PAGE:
domingo, 22 de agosto de 2010

Where did BicirrUN run off to?

BicirrUN was a program of free public bicycles for use on the Bogotá' campus of Colombia's National University. The Bogotá campus, formally called the 'University City,' is huge, so walking between classes can take time.

BicirrUN, begun in 2006, consisted of some 300 bicycles (at a time) distributed across the campus. These were simple one-speeds (the campus is flat) with only one brake and often just a cable in place of the lower tube and were left in bike racks and by building entrances so that people could grab them and ride to their destinations, where they left them for someone else.

Besides saving time and (human) energy and popularizing cycling, the university bikes program also served as a template for a possible city-wide public bicycles program.

The project was Bogotá's third large experiment for promoting cycling, following the Ciclovia and the Cicloruta bike path system. It could be seen as a pilot for a possible municipal public bicycle system. Unfortunately, so far it has failed.

Unfortunately, in 2009 the program was folded and the bikes placed in deep storage below the university's nursing building. According to reports, the program cost too much - some of the bikes disappeared and many more were damaged by people doing things like going down stairs and leaping from rocks. It became unsustainable.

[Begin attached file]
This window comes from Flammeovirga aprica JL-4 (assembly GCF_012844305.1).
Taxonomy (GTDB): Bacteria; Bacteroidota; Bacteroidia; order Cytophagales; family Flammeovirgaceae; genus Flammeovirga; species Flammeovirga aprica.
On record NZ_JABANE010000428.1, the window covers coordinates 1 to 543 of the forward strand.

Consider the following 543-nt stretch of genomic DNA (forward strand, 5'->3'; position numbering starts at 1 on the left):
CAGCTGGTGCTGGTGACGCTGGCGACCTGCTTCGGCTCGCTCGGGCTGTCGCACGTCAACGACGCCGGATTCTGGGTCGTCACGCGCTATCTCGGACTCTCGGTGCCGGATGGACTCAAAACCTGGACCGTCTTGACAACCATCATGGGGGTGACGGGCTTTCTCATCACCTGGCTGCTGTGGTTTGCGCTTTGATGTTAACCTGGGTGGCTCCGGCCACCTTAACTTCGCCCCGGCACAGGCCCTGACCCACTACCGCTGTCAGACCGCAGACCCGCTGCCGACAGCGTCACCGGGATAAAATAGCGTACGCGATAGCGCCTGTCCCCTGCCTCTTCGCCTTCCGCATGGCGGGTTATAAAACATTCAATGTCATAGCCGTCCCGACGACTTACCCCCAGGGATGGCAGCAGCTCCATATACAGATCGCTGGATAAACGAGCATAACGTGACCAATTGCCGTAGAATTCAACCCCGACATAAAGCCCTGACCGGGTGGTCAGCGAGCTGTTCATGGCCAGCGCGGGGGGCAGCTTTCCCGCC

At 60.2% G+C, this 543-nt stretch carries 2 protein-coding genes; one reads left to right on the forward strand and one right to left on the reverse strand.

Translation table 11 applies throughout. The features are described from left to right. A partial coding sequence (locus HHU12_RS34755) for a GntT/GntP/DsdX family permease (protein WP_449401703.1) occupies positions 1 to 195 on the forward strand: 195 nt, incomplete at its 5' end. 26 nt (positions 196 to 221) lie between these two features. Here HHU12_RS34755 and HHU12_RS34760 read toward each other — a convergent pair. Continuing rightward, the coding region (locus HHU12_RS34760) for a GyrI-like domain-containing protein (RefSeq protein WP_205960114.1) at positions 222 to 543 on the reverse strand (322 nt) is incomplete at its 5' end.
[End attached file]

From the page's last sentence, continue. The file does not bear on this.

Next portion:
Fortunately, administrators are looking for a way to restart BicirrUN. They've talked about an education campaign and/or requiring users to check out their bikes, like library books.

How could the program be made viable?

An electronic credit card-type system is just out of reach because of cost.

And having people check out bikes for 20-minute periods also seems impractical. The university would need an army of monitor to administer the system.

But what if bikes were checked out for 24-hour periods? Users might also receive locks, or have to bring their own. Such a system might also permit students to take the bikes of campus, so that they'd become commuter vehicles as well. In case of damage or loss, the user would be required to pay the costs or lose the right to participate in the system.

Another note: Lots of National University students and faculty bring their own bikes onto campus. The campus is crowded with entrepeneurs who rent cell-phones, sell food, pirated music and other stuff. So, why hasn't anybody thot of creating a bike repair shop or stand on campus?

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